General’s call for more troops may signal a new tone
The commander of U.S. forces in northern Iraq said Friday that he did not have enough troops to deal with the escalating violence in Iraq’s Diyala province, an unusually frank assertion for a top officer and a sign that American military officials might be starting to offer more candid and blunt assessments of the war.
Army Maj. Gen. Benjamin R. “Randy” Mixon also said that the Iraqi government had failed to help the situation in the restive province and that it has been a hindrance at times by failing to support local army and police forces. Diyala borders Baghdad on the east, and violence in the province has grown as U.S. troop levels have been bolstered in the capital.
Mixon’s call for help coincides with a rise in the number of sectarian death squad killings in Baghdad. U.S. officials had heralded an earlier decline in such deaths as a sign of the success of the security clampdown in the capital that began Feb. 13.
Iraq’s Interior Ministry said 234 people -- men whose bodies were found throughout the capital -- died at the hands of death squads in the first 11 days of May, compared with 137 in the same period of April. The tally so far for May is more than half the total for all of April, when 440 bodies were found. That was a decline from previous months.
Calling the increase “very minimal,” U.S. military spokesman Army Maj. Gen. William B. Caldwell IV said that “there has been a slight uptick, and we’re obviously very concerned about it.”
Mixon, speaking Friday by teleconference from Camp Speicher, outside Tikrit, to a Pentagon news conference, said that he did not have enough soldiers to provide security in Diyala. The local government is “nonfunctional” and the central government is “ineffective,” he said.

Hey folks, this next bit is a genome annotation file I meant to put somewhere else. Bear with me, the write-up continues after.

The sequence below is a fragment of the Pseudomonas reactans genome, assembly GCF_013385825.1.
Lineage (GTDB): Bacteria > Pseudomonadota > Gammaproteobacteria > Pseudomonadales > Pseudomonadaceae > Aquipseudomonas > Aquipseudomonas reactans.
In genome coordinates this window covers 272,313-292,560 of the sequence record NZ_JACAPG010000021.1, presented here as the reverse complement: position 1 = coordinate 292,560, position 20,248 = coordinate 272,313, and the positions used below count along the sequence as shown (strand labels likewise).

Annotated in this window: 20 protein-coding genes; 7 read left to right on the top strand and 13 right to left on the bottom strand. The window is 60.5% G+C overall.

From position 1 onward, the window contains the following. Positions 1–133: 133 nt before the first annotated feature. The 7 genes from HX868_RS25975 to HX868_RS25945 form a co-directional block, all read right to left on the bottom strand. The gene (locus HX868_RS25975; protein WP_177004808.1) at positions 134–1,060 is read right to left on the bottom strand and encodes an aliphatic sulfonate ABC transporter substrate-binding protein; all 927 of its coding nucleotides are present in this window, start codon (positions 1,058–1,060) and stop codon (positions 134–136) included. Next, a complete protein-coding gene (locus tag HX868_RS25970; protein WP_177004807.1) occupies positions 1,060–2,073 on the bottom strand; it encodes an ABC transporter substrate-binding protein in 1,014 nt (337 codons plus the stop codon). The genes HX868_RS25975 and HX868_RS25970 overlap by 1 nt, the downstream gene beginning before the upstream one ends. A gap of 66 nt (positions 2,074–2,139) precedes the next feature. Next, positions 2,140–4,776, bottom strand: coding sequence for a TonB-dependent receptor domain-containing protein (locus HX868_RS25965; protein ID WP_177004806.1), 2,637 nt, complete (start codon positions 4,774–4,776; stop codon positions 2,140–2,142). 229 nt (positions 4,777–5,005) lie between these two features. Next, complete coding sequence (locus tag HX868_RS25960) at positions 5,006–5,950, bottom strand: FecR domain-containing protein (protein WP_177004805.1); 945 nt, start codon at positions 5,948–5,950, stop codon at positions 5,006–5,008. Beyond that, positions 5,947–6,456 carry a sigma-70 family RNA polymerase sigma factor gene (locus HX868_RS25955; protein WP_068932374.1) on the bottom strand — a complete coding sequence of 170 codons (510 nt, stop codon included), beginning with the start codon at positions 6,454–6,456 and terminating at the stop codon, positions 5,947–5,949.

“I’m going to need additional forces,” he said, “to get that situation to a more acceptable level, so the Iraqi security forces will be able in the future to handle that.”
It is rare for an officer of Mixon’s rank to publicly call for more troops. When Donald H. Rumsfeld was secretary of Defense, there was intense pressure on officers to not make such requests, even privately, according to officers who served in Iraq.
Mixon was withering in his criticism of the Iraqi government, saying it was hamstrung by bureaucracy and compromised by corruption and sectarian discord, making it unable to assist U.S. forces in Diyala.
The province is ethnically mixed and has long been home to elements of the Sunni Muslim-based insurgency. As the number of American forces has increased in Baghdad and Al Anbar province in the west, radicals in the insurgency and in Shiite Muslim death squads have moved into Diyala, which has fewer U.S. troops.
There is one U.S. Army brigade, or about 3,500 troops, in the province, compared with 10 brigades in and around Baghdad and four in Al Anbar. Sixty-one U.S. soldiers have been killed in Diyala this year, compared with 20 last year, according to icasualties.org, an independent website that tracks casualties.
Mixon emphasized that he had asked for more troops shortly after arriving in Iraq in September, well before the U.S. troop buildup began in Baghdad.
Mixon said he saw that violence was rising and that the region was becoming a stronghold for Sunni extremists tied to the group Al Qaeda in Iraq.
He said that he had been given a battalion, or about 800 soldiers, as reinforcement and that Army Lt. Gen. Raymond T. Odierno, the day-to-day commander in Iraq, has said he would send additional forces when possible.
“The level of violence began to increase before the surge,” Mixon said, referring to the Baghdad buildup. “It has increased, of course, during the surge ... [because] we are sure that there are elements, both Sunni extremist and Shia extremist, that have moved out of Baghdad.”